Fishing on the region’s largest lake – Sebago Lake – continues to be productive for both salmon and togue, and angler use remains fairly high. Adult salmon are making a strong showing in the catch, but a higher proportion of sublegal salmon are being caught. Some outstanding catches of lake trout also are being reported to our census clerk, Bill Yeo. One boat recently caught 20 togue, and boats with 10 togue or more are not uncommon.

Fishing for salmon on Sebago has been very good the last few years. Some experienced anglers report that the lake has recently produced some of the best salmon fishing, particularly in terms of overall size quality, in the last 40-60 years. In response to these significant improvements in the fishery, we have fielded some interesting theories about why the lake is now producing so many large salmon. In an effort to dispel these rumors, I will briefly explain some of the management philosophy that has contributed to the development of this quality salmon fishery.

First and foremost, an abundance of smelt is critical to optimizing salmon growth and survival to large size. Only where salmon growth is optimized can salmon of large size quality be produced in any numbers. As a classic salmon water, the management focus on Sebago is on improving salmon size quality, sometimes at the expense of higher salmon catch rates associated with higher salmon densities.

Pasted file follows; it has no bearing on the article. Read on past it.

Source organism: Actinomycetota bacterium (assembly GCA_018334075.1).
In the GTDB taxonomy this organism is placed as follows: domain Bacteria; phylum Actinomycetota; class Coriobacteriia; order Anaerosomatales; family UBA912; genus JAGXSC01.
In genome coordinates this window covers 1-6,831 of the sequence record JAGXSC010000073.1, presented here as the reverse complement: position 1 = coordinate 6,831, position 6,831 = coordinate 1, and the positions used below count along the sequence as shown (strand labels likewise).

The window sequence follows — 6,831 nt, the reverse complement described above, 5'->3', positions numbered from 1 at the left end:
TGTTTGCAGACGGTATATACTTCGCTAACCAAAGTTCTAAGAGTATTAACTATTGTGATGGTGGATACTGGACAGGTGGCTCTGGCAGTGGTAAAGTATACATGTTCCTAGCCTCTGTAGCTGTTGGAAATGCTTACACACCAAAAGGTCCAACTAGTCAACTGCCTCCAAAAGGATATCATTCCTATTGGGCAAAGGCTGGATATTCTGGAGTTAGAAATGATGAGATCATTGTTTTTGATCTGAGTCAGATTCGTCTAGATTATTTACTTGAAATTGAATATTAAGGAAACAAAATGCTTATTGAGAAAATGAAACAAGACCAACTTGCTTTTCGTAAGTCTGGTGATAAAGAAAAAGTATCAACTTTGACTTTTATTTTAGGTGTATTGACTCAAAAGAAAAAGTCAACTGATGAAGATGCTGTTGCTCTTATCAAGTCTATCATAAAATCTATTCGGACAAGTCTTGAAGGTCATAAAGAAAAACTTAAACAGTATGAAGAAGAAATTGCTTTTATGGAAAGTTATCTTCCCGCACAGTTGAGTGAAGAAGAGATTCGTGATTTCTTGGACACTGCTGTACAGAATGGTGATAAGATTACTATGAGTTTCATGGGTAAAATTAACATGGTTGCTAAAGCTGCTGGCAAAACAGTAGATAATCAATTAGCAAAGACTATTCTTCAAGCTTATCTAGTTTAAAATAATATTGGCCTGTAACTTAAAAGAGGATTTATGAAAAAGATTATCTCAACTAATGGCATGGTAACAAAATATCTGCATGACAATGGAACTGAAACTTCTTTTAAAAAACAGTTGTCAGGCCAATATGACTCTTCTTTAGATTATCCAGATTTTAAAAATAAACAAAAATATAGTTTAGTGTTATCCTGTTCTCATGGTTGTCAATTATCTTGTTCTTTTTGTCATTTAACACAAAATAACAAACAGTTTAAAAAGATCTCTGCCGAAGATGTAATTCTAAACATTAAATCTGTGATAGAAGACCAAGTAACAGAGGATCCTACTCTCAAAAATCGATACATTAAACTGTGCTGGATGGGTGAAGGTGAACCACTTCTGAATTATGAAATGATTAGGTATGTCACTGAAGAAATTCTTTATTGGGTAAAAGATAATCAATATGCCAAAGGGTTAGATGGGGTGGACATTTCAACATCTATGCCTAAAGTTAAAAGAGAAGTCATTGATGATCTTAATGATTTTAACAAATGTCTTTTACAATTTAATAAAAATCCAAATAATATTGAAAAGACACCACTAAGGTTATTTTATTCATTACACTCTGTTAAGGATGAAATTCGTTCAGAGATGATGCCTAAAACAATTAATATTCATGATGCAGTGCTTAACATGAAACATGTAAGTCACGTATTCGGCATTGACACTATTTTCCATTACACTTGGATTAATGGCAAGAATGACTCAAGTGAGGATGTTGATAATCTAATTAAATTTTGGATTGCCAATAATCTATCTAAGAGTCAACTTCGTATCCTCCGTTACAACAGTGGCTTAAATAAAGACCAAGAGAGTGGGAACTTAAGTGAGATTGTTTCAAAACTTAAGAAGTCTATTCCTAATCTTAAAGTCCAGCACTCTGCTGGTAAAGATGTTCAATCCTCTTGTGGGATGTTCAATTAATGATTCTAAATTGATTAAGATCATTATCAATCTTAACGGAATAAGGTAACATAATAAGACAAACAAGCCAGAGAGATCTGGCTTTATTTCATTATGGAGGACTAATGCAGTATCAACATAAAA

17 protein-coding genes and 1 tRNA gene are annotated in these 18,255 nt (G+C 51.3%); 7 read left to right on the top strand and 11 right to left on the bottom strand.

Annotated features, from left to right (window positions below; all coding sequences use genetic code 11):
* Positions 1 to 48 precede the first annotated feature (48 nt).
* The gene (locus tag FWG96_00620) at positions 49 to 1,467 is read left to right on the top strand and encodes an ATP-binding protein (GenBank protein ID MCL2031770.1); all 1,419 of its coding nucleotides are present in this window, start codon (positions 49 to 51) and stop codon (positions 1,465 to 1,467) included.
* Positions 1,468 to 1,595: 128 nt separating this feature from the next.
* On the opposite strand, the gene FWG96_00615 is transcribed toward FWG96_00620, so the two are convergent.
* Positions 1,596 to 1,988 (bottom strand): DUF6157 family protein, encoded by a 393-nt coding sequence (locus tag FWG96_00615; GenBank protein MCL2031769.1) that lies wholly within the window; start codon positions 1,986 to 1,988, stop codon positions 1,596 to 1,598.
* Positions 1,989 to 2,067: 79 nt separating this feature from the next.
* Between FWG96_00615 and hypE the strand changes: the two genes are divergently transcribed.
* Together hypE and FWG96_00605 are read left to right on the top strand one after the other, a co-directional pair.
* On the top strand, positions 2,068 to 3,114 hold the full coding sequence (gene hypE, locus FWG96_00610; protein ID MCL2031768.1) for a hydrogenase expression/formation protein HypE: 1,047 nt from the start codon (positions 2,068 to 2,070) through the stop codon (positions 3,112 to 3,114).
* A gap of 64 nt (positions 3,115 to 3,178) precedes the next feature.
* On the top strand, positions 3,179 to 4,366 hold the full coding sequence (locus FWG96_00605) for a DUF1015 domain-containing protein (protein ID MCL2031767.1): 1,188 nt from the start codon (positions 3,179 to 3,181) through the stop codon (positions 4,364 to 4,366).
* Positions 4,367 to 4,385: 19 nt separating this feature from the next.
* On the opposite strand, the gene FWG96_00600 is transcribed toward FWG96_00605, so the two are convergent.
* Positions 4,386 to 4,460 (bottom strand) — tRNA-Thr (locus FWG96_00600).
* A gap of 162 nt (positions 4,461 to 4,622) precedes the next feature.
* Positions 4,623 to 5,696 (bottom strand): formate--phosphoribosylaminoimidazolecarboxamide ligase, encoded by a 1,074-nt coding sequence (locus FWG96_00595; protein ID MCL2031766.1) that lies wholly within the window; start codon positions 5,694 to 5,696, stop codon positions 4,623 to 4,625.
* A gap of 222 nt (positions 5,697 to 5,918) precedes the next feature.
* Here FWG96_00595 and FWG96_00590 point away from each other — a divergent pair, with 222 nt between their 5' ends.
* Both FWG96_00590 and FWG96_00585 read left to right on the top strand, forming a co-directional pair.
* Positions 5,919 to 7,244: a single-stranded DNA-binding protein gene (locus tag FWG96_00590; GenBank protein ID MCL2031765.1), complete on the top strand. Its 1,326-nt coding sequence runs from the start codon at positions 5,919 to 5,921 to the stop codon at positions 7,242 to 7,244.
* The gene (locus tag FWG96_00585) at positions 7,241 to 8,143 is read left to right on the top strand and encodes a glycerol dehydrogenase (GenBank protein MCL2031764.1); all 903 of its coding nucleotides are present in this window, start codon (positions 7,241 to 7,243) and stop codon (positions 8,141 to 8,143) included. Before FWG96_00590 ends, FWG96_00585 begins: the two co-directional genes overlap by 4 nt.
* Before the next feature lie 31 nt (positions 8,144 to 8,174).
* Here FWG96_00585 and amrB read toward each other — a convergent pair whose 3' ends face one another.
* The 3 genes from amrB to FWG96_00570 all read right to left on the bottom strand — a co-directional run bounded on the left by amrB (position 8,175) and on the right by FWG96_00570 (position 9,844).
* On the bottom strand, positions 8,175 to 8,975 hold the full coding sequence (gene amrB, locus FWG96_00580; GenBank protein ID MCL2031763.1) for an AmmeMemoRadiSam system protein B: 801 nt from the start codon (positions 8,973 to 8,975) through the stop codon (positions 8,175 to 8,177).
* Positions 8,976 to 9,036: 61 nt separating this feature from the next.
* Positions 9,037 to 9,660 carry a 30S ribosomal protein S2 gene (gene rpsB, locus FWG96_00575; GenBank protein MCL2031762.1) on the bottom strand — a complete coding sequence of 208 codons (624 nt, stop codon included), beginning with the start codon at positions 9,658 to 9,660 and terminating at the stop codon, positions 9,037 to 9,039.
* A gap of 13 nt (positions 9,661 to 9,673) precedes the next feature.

In the past, the stocking of large numbers of hatchery salmon on top of existing wild production created competition between wild and stocked salmon for smelt and prevented optimal salmon growth. Additionally, an abundance of wild lake trout heavily influences smelt abundance. Annually assessing wild salmon production in the Crooked River and significantly scaled back stocking of hatchery salmon has maintained lake salmon densities lower than in the past, thus favoring salmon growth and survival as well as better fishing for larger salmon. We have also encouraged the harvest of lake trout through a variety of techniques, including liberalized regulations.

Anglers interested in a more through discussion of stocking rates and other issues related to the management of salmon in Sebago are encouraged to read the Sebago Lake Salmon Management Plan, which is available on the Department’s Web site.

Fish stocking report now available with daily updates

The spring 2008 stocking report now is available on the Maine Department of Inland Fisheries and Wildlife’s Web site, and it features daily updates from hatchery staff.

Instead of hearing when and where the hatcheries have stocked well after the season has ended, anglers now will be able to easily locate waters freshly stocked with catchable trout.

Waters are grouped by county, listed by town, and include the date of stocking as well as the species, quantity, and size of fish released. The address to visit the fish stocking report page is:

Additional material by Todd Langevin, superintendent of hatcheries

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